Satisfied that this task flow was more comprehensive in understanding and solving the problem, I sketched my first prototype and tested it on two subjects.

I made the sketch prototype as low-fidelity as possible, as I wanted to test my users on their interactions with a page with no visible navigation. When tested, I quickly learned that the user needed navigational buttons or were inclined to tap the screen or app logo to go to the next page. As the usability test continued, I would add navigational features to see if it changed their interactions. Almost all of the testers wanted the ability to navigate the app as a guest without signing up and some expected to see some type of newsfeed at the launch of the app. Other suggestions included adding a “Search” function when selecting apps and having text instructions.

With the results of the first usability test, I made changes to the second prototype which I created through POP. I added textual context and a higher fidelity of the app logo and icons. I added the navigation buttons I introduced during the usability test and a function to skip the tutorial, which would take the user to a “locked” newsfeed. Lastly, I added the requirement to select a minimum of 3 apps to sync, a feature borrowed from Facebook Notify.

Using the POP prototype, I did a second round of usability tests with two more subjects. My findings were that users often tap the app icon to proceed to the next page and would avoid at all cost signing up without first exploring the app. Some navigational buttons were not clear (ie: “X” button was interpreted as exiting the app, instead of going back) and they were confused at the “Sign In” page. Some thought selecting a minimum of 3 apps was too much and some didn’t want to determine their setting preferences before seeing the content.

The Pitch and Moving Forward

This was my first foray into the world of user experience design and pitching my app was — well, let’s just say — a little bumpy. Limitations with time being a major factor, I would have liked to dedicate more time on the visual design of my app and my presentation, and on delving into the details of my process.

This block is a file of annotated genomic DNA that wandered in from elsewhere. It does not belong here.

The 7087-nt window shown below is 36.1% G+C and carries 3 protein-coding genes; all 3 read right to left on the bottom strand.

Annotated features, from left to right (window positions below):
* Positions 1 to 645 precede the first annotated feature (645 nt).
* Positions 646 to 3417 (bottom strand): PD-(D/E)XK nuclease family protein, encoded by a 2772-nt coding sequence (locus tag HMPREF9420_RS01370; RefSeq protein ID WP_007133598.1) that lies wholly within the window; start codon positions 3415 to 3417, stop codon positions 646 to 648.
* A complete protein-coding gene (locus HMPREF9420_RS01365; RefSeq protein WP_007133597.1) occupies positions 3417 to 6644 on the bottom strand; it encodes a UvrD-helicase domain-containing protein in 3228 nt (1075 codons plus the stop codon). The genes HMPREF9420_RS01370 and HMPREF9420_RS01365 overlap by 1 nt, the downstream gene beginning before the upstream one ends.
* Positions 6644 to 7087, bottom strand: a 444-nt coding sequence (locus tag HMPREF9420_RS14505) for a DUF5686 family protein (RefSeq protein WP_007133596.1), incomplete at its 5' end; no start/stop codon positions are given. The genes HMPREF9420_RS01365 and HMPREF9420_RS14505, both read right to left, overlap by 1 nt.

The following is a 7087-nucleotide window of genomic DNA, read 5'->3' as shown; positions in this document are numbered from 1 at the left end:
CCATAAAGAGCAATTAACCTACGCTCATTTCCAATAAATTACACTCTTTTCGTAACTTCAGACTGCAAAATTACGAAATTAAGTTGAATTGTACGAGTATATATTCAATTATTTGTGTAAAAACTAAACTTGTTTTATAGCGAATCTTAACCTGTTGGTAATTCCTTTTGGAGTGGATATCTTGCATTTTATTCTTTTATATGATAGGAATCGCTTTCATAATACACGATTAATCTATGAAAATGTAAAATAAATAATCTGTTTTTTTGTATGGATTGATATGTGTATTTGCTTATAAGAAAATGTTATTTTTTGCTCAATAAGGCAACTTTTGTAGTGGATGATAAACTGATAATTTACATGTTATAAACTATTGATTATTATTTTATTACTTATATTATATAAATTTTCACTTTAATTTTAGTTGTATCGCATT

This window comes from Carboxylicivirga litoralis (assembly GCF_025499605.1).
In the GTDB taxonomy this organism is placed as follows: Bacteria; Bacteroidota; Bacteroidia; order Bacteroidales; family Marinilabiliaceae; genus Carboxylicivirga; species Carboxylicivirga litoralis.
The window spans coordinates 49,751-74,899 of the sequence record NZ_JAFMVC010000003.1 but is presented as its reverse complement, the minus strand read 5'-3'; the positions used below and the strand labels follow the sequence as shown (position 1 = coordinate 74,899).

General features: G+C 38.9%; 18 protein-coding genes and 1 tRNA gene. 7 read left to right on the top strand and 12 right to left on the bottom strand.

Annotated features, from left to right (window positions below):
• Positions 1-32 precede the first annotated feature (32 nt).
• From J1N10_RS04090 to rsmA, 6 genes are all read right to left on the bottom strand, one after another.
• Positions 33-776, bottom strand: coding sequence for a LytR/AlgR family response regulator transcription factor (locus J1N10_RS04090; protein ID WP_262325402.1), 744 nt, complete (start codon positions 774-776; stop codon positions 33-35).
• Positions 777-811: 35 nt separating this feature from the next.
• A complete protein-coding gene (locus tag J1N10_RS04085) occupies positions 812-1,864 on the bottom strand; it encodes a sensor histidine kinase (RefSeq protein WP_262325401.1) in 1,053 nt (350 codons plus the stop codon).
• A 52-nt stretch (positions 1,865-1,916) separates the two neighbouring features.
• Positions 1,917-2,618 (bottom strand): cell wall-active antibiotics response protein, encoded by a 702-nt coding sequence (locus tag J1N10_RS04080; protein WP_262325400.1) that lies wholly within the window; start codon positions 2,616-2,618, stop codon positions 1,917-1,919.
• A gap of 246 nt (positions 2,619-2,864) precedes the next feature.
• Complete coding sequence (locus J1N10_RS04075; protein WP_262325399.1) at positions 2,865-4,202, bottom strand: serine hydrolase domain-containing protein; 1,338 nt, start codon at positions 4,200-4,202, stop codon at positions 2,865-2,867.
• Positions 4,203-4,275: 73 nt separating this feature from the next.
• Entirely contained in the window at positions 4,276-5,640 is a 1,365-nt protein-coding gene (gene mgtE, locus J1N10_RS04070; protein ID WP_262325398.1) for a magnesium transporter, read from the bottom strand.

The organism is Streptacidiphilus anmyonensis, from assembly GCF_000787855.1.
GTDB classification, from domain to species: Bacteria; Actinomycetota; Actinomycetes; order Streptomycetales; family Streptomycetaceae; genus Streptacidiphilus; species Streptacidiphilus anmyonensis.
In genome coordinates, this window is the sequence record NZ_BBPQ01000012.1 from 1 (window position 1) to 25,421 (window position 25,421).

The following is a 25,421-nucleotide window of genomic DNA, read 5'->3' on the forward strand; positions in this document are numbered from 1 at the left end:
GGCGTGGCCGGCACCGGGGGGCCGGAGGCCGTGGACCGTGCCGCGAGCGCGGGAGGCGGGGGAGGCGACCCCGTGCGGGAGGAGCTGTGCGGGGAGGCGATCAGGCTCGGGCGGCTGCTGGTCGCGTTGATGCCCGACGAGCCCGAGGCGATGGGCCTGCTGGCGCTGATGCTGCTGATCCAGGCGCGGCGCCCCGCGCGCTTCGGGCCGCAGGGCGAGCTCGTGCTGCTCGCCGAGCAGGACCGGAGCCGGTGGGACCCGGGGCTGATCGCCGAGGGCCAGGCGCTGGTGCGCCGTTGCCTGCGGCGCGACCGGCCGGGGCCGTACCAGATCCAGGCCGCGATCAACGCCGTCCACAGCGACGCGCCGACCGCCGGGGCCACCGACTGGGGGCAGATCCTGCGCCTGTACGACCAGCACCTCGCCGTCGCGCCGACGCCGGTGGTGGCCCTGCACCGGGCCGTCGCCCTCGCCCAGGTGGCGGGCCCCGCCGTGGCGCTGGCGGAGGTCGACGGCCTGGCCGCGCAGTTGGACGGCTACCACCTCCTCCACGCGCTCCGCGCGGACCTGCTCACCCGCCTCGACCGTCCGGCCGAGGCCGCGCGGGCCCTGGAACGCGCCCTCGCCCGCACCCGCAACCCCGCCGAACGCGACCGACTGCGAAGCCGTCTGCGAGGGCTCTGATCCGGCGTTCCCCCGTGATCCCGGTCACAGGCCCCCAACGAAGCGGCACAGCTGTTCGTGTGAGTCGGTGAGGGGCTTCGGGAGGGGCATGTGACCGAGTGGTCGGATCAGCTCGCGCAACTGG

Regarding further design iterations , I would incorporate the feedback from the usability tests to modify the app’s UI: allow the users to land on the a newsfeed page after launching; navigational icons; language and copy; refine the “Sign In” page; and hide the “Settings” page until the user wants to set them. I would conduct more research into the feasibility of building the app — is it possible for SOURCED to extract information (specifically user’s preferences and history) from a multitude of apps and consolidate it into one newsfeed?

This week was filled with a lot of firsts: first week at General Assembly; first project; first time applying these techniques and skills; first time living in Singapore as an adult; the list goes on. The learning curve was huge and days into this project, I was already experiencing what Carl Richards defined in his NY Times op-ed last month as “The Imposter Syndrome.” Doubts plagued my mind. Could I do this? Did I have a grasp of the assignment and its different components? Could I really conceptualize an app that would solve a user problem? And present it in an engaging way?

Naturally in retrospect, there are a multitude of improvements I would like make it. And even during the its process, I kept coming across ways of improvement that I would’ve liked to incorporate, if it wasn’t for time and pressure. I’m grateful for this learning process. It brings humility and raises a challenge to always be better next time.